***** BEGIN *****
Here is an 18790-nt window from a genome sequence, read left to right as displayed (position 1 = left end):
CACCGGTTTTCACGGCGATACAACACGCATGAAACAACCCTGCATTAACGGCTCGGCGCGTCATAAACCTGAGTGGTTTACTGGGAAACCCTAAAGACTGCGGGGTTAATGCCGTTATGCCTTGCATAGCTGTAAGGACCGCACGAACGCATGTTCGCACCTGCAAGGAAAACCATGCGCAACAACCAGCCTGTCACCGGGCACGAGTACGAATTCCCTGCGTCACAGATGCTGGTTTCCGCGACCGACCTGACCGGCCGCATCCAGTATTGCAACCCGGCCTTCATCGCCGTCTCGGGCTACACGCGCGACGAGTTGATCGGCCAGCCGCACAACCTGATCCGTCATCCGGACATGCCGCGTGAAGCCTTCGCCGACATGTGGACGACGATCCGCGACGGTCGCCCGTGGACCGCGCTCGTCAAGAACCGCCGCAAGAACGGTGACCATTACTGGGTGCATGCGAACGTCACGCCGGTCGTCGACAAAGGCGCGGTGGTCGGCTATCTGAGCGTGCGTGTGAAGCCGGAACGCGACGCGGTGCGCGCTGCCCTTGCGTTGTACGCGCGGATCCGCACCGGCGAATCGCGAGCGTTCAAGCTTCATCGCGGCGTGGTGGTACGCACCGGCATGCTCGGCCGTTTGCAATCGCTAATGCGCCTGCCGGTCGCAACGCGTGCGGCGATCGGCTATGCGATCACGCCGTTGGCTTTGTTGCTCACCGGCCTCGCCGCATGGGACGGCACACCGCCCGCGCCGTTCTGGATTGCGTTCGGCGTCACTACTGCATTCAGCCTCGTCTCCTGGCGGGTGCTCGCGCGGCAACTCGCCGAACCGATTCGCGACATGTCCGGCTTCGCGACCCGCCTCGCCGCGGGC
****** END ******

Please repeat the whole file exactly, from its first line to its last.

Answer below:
Here is an 18790-nt window from a genome sequence, read left to right as displayed (position 1 = left end):
CACCGGTTTTCACGGCGATACAACACGCATGAAACAACCCTGCATTAACGGCTCGGCGCGTCATAAACCTGAGTGGTTTACTGGGAAACCCTAAAGACTGCGGGGTTAATGCCGTTATGCCTTGCATAGCTGTAAGGACCGCACGAACGCATGTTCGCACCTGCAAGGAAAACCATGCGCAACAACCAGCCTGTCACCGGGCACGAGTACGAATTCCCTGCGTCACAGATGCTGGTTTCCGCGACCGACCTGACCGGCCGCATCCAGTATTGCAACCCGGCCTTCATCGCCGTCTCGGGCTACACGCGCGACGAGTTGATCGGCCAGCCGCACAACCTGATCCGTCATCCGGACATGCCGCGTGAAGCCTTCGCCGACATGTGGACGACGATCCGCGACGGTCGCCCGTGGACCGCGCTCGTCAAGAACCGCCGCAAGAACGGTGACCATTACTGGGTGCATGCGAACGTCACGCCGGTCGTCGACAAAGGCGCGGTGGTCGGCTATCTGAGCGTGCGTGTGAAGCCGGAACGCGACGCGGTGCGCGCTGCCCTTGCGTTGTACGCGCGGATCCGCACCGGCGAATCGCGAGCGTTCAAGCTTCATCGCGGCGTGGTGGTACGCACCGGCATGCTCGGCCGTTTGCAATCGCTAATGCGCCTGCCGGTCGCAACGCGTGCGGCGATCGGCTATGCGATCACGCCGTTGGCTTTGTTGCTCACCGGCCTCGCCGCATGGGACGGCACACCGCCCGCGCCGTTCTGGATTGCGTTCGGCGTCACTACTGCATTCAGCCTCGTCTCCTGGCGGGTGCTCGCGCGGCAACTCGCCGAACCGATTCGCGACATGTCCGGCTTCGCGACCCGCCTCGCCGCGGGC